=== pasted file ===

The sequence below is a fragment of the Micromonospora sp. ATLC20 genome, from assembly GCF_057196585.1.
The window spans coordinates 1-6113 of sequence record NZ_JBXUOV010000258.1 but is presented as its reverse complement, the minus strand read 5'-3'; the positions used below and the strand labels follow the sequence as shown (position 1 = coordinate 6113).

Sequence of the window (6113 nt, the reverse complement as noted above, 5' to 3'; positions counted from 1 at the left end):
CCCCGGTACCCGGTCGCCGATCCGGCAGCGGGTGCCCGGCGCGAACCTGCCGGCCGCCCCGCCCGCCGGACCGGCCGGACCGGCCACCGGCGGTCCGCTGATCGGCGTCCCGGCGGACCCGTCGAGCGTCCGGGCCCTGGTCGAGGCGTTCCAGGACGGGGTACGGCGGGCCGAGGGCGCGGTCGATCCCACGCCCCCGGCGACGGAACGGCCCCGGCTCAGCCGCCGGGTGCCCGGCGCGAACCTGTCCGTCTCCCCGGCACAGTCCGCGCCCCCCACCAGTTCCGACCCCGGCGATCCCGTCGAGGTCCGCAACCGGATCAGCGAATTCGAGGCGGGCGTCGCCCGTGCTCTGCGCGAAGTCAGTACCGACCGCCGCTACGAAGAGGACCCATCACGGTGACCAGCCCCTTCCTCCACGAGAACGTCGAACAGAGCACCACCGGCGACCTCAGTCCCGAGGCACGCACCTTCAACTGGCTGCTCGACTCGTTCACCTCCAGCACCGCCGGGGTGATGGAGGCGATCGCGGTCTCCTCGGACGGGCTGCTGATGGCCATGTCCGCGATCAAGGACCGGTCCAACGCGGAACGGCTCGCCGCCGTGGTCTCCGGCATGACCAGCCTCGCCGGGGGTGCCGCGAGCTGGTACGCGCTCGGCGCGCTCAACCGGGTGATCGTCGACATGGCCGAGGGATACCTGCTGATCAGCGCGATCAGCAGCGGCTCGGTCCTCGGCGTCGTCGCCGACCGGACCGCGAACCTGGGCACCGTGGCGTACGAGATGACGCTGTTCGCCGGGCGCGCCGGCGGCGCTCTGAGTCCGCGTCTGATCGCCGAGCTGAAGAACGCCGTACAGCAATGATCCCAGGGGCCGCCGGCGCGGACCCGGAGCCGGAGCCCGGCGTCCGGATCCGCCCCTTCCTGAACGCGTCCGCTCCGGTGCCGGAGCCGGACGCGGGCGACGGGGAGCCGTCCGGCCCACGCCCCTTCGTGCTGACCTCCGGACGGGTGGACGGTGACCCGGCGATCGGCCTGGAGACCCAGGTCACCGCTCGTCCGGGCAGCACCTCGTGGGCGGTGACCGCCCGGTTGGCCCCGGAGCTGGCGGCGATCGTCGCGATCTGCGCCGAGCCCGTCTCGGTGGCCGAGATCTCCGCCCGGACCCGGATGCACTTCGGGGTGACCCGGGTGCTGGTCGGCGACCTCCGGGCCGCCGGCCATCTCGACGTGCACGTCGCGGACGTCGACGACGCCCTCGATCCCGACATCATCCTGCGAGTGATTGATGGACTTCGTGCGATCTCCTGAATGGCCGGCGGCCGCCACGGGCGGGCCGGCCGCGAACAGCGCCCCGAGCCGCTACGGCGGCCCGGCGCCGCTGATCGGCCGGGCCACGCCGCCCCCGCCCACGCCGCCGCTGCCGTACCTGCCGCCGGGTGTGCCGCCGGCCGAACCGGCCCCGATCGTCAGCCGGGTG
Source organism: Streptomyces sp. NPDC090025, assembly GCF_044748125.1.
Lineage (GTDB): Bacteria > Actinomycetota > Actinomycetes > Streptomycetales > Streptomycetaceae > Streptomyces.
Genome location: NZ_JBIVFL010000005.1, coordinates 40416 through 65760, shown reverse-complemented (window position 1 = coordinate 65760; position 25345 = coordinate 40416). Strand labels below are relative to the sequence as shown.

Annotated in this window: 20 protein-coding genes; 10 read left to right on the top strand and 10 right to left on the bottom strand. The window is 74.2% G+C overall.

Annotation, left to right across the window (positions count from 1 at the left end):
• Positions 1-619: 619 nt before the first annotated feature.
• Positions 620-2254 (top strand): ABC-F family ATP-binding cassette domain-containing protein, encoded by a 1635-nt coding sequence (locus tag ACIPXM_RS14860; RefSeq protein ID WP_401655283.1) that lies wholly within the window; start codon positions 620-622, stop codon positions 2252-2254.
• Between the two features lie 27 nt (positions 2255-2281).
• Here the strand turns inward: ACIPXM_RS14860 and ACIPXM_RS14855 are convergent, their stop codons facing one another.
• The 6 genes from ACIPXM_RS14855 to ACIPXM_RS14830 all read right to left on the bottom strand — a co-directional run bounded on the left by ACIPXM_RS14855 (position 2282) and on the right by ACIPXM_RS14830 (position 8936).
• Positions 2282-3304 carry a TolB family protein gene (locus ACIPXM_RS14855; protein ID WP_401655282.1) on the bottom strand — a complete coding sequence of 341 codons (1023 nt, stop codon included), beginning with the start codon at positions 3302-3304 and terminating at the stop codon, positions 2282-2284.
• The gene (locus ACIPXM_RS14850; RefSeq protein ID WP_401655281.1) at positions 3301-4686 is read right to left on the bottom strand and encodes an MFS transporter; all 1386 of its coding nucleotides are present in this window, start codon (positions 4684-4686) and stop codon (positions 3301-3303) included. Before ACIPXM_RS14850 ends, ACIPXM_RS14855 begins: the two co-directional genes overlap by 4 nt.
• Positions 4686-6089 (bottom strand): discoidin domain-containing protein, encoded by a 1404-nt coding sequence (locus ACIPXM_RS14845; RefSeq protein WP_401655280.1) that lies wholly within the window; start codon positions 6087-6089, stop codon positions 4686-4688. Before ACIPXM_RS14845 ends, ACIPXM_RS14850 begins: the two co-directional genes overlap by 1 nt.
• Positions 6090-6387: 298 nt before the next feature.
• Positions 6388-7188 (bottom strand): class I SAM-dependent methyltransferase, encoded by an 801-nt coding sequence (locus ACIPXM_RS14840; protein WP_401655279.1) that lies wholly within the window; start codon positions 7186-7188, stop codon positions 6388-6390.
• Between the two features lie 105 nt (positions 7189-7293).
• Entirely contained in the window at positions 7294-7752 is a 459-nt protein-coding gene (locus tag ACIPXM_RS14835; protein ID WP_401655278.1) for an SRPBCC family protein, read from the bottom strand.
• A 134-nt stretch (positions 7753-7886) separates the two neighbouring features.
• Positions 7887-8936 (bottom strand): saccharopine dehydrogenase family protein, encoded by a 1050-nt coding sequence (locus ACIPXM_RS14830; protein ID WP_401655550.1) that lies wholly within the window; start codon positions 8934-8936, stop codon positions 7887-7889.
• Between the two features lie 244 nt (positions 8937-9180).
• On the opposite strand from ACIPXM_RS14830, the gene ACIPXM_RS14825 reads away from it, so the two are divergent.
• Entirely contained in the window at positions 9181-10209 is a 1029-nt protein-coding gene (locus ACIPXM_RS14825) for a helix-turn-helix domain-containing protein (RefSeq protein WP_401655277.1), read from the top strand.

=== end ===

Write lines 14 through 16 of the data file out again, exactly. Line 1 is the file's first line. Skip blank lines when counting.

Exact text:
• The 6 genes from ACIPXM_RS14855 to ACIPXM_RS14830 all read right to left on the bottom strand — a co-directional run bounded on the left by ACIPXM_RS14855 (position 2282) and on the right by ACIPXM_RS14830 (position 8936).
• Positions 2282-3304 carry a TolB family protein gene (locus ACIPXM_RS14855; protein ID WP_401655282.1) on the bottom strand — a complete coding sequence of 341 codons (1023 nt, stop codon included), beginning with the start codon at positions 3302-3304 and terminating at the stop codon, positions 2282-2284.
• The gene (locus ACIPXM_RS14850; RefSeq protein ID WP_401655281.1) at positions 3301-4686 is read right to left on the bottom strand and encodes an MFS transporter; all 1386 of its coding nucleotides are present in this window, start codon (positions 4684-4686) and stop codon (positions 3301-3303) included. Before ACIPXM_RS14850 ends, ACIPXM_RS14855 begins: the two co-directional genes overlap by 4 nt.